instTetgen = TetGenCreate[]; 
pts = {{0., 0., 0.}, {2., 0., 0.}, {2., 0., 2.}, {0., 0., 2.}, {0., 
2., 0.}, {2., 2., 0.}, {2., 2., 2.}, {0., 2., 2.}}; 
TetGenSetPoints[instTetgen, pts]; 
instTetrahed = TetGenTetrahedralize[instTetgen, "-o2"]; 
elemPts = TetGenGetPoints[instTetrahed]; 
elemFaces = TetGenGetFaces[instTetrahed]; 
meshElements = TetGenGetElements[instTetrahed]; 
nElements = Length[meshElements]; 
nVertex = Length[elemPts]; 
Graphics3D[{Opacity[0.5], GraphicsComplex[elemPts, Polygon[elemFaces]]}, Boxed -> False]; 

(*Ten nodes of the first tetrahedral element are:*)

Is there a way to visualize the polyhedron such that all the ten nodes of the tetrahedral elements are considered and not only the primary four nodes of each tetrahedral element?

  • $\begingroup$ Can you explain which are the ten nodes? $\endgroup$
    – Szabolcs
    Sep 1, 2016 at 18:05
  • 1
    $\begingroup$ @Szabolcs In the above example, there are six tetrahedral elements in the cube. Each of these tetrahedral elements will have ten nodes. The first four nodes are the same as in the case of linear tetrahedral elements, the rest six are midpoints of each of the edges. meshElements[[1]] contains {7,6,1,5,9,10,11,12,13,14} these ten points. $\endgroup$
    – novice
    Sep 1, 2016 at 18:09
  • $\begingroup$ @Szabolcs I have edited the question and provided the ten nodes of the first tetrahedral element. $\endgroup$
    – novice
    Sep 1, 2016 at 18:31

1 Answer 1


here is one element:

Graphics3D[{Opacity[.5], GraphicsComplex[ elemPts , { 
      Polygon[#[[{1, 2, 3}]]],
      Polygon[#[[{1, 4, 3}]]],
      Polygon[#[[{1, 2, 4}]]],
      Polygon[#[[{2, 3, 4}]]],
      {Red, Opacity[1], PointSize[.02],Point[#]}
      }]}, Boxed -> False] &@ meshElements[[1]]

enter image description here

and all:

Show[Graphics3D[{Opacity[.5], GraphicsComplex[ elemPts , { 
       Polygon[#[[{1, 2, 3}]]],
        Polygon[#[[{1, 4, 3}]]] ,
       Polygon[#[[{1, 2, 4}]]],
       Polygon[#[[{2, 3, 4}]]] , {Red, Opacity[1], PointSize[.02], 
       }]}, Boxed -> False] & /@ meshElements]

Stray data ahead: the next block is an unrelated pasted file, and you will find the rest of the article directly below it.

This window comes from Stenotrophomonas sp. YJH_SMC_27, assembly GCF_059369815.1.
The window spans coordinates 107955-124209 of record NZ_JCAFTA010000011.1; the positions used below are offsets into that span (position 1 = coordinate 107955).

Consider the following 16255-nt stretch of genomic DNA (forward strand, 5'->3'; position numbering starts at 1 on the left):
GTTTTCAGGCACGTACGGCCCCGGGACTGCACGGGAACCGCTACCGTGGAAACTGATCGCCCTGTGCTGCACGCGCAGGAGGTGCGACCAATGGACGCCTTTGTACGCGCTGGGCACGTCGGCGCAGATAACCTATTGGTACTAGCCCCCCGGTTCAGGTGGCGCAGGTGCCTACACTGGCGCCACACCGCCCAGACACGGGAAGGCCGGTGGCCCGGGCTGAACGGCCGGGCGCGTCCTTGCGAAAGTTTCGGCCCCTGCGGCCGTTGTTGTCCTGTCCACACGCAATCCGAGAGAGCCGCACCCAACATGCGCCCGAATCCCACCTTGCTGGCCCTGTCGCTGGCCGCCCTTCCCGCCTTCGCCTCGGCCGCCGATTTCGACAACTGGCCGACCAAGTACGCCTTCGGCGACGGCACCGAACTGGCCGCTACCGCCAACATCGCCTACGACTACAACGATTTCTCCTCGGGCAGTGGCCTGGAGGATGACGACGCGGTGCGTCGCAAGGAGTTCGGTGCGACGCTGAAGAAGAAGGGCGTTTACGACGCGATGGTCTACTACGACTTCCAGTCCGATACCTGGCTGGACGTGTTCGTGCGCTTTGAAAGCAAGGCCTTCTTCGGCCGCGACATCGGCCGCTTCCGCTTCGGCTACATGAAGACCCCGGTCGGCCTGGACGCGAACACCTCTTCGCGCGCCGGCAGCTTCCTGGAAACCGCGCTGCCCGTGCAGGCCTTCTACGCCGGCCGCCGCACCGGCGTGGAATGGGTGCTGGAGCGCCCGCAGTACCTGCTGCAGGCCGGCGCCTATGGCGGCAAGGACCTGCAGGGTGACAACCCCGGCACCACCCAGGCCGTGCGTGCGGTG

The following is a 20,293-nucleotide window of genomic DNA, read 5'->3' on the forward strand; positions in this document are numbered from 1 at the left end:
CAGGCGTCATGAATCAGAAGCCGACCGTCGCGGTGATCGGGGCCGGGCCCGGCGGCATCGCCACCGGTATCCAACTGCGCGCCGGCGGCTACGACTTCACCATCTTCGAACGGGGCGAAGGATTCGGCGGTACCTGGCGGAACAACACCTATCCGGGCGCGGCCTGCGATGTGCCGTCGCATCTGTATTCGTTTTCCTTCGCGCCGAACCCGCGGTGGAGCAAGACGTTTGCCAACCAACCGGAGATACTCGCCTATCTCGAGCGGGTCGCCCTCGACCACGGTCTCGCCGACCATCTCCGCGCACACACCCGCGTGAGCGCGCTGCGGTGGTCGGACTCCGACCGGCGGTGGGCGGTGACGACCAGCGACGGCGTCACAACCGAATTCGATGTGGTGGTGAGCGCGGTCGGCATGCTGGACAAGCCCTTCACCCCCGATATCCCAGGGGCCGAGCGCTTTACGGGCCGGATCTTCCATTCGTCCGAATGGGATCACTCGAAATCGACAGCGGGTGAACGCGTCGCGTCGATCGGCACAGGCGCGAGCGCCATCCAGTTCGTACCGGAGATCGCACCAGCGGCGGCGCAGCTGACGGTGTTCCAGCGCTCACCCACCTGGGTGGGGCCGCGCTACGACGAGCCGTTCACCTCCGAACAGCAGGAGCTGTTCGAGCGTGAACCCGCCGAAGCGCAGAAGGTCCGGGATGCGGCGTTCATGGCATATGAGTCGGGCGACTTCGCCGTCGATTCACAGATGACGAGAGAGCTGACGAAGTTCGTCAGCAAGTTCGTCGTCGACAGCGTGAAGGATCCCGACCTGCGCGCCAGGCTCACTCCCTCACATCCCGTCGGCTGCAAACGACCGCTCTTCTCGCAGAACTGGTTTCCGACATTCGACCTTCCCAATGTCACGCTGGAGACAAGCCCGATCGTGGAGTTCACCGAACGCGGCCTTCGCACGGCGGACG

enter image description here

note that your graphic is not composed to tetrahedrons, in fact all of the rendered polygons are on the faces of the cube. I'm not sure whats wrong though. The elemPts list has a point at the center of the cube {1,1,1}, yet in your figure there is no vertex or edge through that point.

  • $\begingroup$ Thanks. I think it is because I just used the faces which are at the boundary. If I used the -f flag also along with -o2 while using the TetGenTetrahedralize command. It will consider that point as well. $\endgroup$
    – novice
    Sep 1, 2016 at 22:23
  • $\begingroup$ i see. if you didnt use opacity it would look ok. Maybe the docs for TetGenGetFaces could say it just gives external faces. $\endgroup$
    – george2079
    Sep 2, 2016 at 0:52
  • $\begingroup$ Your suggestion takes care of the points but the tetrahedral faces do not change accordingly. Example if i change elemPts[[9]] = {2,2,1} to {2,2,3}, The point goes out of the cube but the cube does not change its shape. I am doing the dynamics where the vertex points evolve with time, I want to visualize the shape changes in the polygon as the values of the vertex point changes. $\endgroup$
    – novice
    Sep 2, 2016 at 14:53
  • 1
    $\begingroup$ If you move the edge nodes away from the mid-point of the tet edges the resulting object is no longer a tetrahedron, the faces no longer polyhedron. The edges become quadratic. At the very least this should be a new question. (BTW in my experience commercial FEM packages punt on the issue and treat second order tets as first order for redering purpose.) $\endgroup$
    – george2079
    Sep 2, 2016 at 15:17

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